William D. Cohan – Money and Power


From the best-selling, prize-winning author of The Last Tycoons and House of Cards, a revelatory history of Goldman Sachs, the most dominant, feared, and controversial investment bank in the world.

For much of its storied 142-year history, Goldman Sachs has projected an image of being better than its competitors – smarter, more collegial, more ethical, and far more profitable. The firm – buttressed by the most aggressive and sophisticated PR machine in the financial industry – often boasts of “The Goldman Way”, a business model predicated on hiring the most talented people, indoctrinating them in a corporate culture where partners stifle their egos for the greater good, and honoring the “14 Principles”, the first of which is “Our clients’ interests always come first.”

But there is another way of viewing Goldman – a secretive money-making machine that has straddled the line between conflict-of-interest and legitimate deal-making for decades; a firm that has exerted undue influence over government since the early part of the 20th century; a company composed of “cyborgs” who are kept in line by an internal “reputational risk department” staffed by former CIA operatives and private investigators; a workplace rife with brutal power struggles; a Wall Street titan whose clever bet against the mortgage market in 2007 – a bet not revealed to its clients – may have made the financial ruin of the Great Recession worse.

As William D. Cohan shows in his riveting chronicle of Goldman’s rise to the summit of world capitalism, the firm has shown a remarkable ability to weather financial crises; congressional, federal and SEC investigations; and numerous lawsuits, all with its reputation and its enormous profits intact. Cohan has constructed a vivid narrative that looks behind the veil of secrecy to reveal how Goldman has become so profitable and so powerful.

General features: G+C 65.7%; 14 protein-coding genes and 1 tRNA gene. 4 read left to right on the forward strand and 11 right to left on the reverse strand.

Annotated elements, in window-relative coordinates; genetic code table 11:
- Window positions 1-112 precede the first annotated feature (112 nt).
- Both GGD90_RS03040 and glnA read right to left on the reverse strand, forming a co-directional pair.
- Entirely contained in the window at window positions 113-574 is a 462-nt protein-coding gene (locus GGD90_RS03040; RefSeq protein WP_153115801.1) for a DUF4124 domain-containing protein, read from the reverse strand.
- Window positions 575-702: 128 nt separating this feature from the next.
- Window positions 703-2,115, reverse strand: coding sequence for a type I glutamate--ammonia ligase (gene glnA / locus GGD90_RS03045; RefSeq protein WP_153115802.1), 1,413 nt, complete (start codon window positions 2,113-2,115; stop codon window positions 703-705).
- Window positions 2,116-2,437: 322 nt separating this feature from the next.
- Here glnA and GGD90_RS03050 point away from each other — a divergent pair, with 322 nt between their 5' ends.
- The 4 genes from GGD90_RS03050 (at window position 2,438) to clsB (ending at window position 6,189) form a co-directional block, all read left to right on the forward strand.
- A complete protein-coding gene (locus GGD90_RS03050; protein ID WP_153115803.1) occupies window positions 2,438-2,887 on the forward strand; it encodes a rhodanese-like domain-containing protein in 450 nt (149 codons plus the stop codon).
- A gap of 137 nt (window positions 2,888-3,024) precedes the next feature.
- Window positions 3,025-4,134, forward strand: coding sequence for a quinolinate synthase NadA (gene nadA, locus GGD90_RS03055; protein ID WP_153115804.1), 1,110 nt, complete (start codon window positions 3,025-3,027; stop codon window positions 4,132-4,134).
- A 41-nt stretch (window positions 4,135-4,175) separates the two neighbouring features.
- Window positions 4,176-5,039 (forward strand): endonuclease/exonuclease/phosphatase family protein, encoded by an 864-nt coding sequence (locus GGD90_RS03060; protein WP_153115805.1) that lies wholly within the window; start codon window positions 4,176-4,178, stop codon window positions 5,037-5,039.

Author: William D. Cohan
Narrator: Rob Shapiro
Duration: 30 hours 6 minutes
Released: 11 Dec 2004
Publisher: Random House Audio
Language: English

User Review:

shuttle offhand

After seeing the title and hearing the author interviewed on the Daily Show, I almost didnt buy it. I expected it to be an over-simplistic scape-goating of a very complicated financial crisis on one institution that has done things to make itself an easy target. Listening to the introduction reinforced my fears and, if I hadnt spent 2 credits, I might have given up at the end of the introduction.

But, the heart of the book is very-well researched and gives an incredibly textured picture of many of the events it describes. The 1st 3 parts deal with the history of Goldman up until the recent financial crisis. if you are a major Wall Street history buff and have read the memoirs of the key players & other Goldman histories, a fair amount of this might seem repetitive. But, if you are a normal human being, Cohan offers a very well-written narrative of the firm’s history that would require you to read a number of other books to get elsewhere.

The 4th part deals with the current (recent?) financial crisis. Despite the title and the intro, it does a great job detailing Goldman’s role and showing how many of the things Goldman did limited the magnitude of the crisis and, in fact, represented best financial practices. The reason they made so much money is that almost no one else was behaving rationally. Goldman was early to understand the house of cards on which CDOs rested and they marked their assets accordingly. Though often blamed for causing the crisis, this actually had the effect of holding Wall Street back from even greater irrational exuberance which would have led to an even bigger crisis down the road. Sure some Goldman individuals may have engaged in specific questionable activities, and Cohan doesn’t ignore this, but Cohan does a good job of showing how weak the causal relationship between a couple shady decisions and the crisis really is.

The real scandal is that everything Goldman did was LEGAL and Cohan’s book gives a textured picture of that.